It’s a distillation of making sure everything has usefulness. Things are functional and the design grows out of functionality in an elegant way. The property isn’t designed for everyone, but rather a spectrum of users we’ve collectively defined (think Millennials with varying needs inside their space) based on location, cost, market conditions etc.
Format strips back the idea of what a multi-residential environment should be and creates a list of additions to allow people to have a degree of control over how they want to live. Do they need that point of separation between the bedroom and living room or prefer a free-flowing loft-like layout? Are they more about cooking or having a good workstation? It’s just being able to cycle through a level of choice for a curated clientele.
Do the common areas share a similar vision?
The lobby is going to be like what you’d find in a cool co-work or boutique hotel where it has a little more breakout and lounge space, and little pockets for individual groups to claim a bit of ownership over a zone. An overlooking mezzanine contains a tiny co-working space and a workshop for doing repairs, an art project or even hosting a small class.
A hosting section is on the other side complete with a kitchen and staging area for throwing a party or formal sit-down dinner. Outside there are spots for barbecuing, fire pits and that sort of thing.
At Ste. Marie, did you originally envision the company becoming so real estate oriented?
I like buildings and how people get together — I have always found that really interesting. Though at Ste. Marie, we look at things from a macro level first. We truly respect great architecture; however, we don’t care if the building is beautiful from the outside if it doesn’t serve the needs of the human being and how they travel through their day-to-day. Our role is to start small and go between the macro and the micro at the same time. Here’s an analogy: I used to study Shakespeare in school and the themes were always big and universal and big, but then they would be married to the very nuanced experience of an individual. There’s always a connection point between the two.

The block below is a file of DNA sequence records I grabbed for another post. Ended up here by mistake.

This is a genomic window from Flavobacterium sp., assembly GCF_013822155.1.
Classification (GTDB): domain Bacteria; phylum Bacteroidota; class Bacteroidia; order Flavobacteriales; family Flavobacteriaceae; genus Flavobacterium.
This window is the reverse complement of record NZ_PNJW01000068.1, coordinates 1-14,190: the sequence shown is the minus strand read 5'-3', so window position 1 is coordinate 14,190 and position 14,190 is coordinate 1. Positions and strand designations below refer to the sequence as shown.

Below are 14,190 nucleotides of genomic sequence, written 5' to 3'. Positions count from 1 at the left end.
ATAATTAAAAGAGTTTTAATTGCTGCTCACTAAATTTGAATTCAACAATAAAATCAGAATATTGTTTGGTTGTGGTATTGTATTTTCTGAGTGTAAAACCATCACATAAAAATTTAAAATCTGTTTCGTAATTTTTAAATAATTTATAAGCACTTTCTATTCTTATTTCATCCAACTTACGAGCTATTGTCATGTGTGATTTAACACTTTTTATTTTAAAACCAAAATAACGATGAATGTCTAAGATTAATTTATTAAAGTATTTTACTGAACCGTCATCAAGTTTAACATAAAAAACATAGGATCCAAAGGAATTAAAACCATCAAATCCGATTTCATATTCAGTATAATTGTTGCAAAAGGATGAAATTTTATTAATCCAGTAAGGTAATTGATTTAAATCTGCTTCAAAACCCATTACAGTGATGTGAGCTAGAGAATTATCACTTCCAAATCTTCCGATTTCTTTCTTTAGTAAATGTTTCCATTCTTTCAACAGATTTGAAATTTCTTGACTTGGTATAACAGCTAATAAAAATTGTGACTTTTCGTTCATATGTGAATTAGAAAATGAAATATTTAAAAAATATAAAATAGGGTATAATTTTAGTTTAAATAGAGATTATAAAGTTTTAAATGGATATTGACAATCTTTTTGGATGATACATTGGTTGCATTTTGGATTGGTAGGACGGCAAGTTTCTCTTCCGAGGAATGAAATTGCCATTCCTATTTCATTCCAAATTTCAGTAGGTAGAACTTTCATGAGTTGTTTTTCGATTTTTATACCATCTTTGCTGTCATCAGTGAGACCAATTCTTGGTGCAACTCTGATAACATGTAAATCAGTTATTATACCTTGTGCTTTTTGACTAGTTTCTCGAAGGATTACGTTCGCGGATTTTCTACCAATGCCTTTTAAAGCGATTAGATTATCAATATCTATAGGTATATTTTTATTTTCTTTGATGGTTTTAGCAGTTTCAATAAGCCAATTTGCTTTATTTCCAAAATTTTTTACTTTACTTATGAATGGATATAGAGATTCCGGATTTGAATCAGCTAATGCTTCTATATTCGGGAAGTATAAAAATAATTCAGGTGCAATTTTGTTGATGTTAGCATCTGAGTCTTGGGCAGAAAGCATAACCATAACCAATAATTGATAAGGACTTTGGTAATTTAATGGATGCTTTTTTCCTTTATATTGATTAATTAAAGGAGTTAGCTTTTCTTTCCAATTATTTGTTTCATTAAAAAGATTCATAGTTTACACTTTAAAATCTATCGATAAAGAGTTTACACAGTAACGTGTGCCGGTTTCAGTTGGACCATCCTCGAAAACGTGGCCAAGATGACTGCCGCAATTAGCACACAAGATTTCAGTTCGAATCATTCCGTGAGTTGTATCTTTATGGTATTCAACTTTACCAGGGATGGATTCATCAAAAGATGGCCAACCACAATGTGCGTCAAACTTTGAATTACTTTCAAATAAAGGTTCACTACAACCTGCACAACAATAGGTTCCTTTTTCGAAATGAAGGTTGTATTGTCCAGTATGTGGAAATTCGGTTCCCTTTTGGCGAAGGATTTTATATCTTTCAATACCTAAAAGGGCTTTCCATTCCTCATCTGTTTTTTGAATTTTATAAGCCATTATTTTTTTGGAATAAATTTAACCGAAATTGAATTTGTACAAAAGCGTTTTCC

Are there any projects or developments in Vancouver you feel are executed well?
I like what Reliance [Properties] is doing at One Burrard Place. The way they think in terms of being very strategic, not afraid to try new things, as well as responding to market demands and committing to smart city building. I’ve always been a fan of Fairmont Pacific Rim — we actually did the restaurant on the second floor [Botanist] — which is a perfect example of high design, good architecture and great site thinking and consideration all coming together to really change a part of the city for the better.
So, what’s next for Ste. Marie?
Anything coming up in the near future you can share? Locally we’re doing the interior design and some strategic retail programming for a master-planned development in Tsawwassen, including the common areas and amenities in several different buildings on that site. You’ll also see us taking our methodology and applying it in different ways both here and abroad: a lot of what we’ll do is work to help people reinterpret how retail space is going to work on the larger scale in malls and hotel lobbies, where there’s a melting pot of food and beverage and retail. We're very excited about helping people actualize how people live, work and play through a pretty disciplined process that marries property development at various scales to the independent thinkers in retail, f&b and health and wellness. So, stay tuned for some cool things. Meantime we're keen on how much buzz Format is generating!
This interview has been edited and condensed
MLA Canada Contributor: Benjamin Yong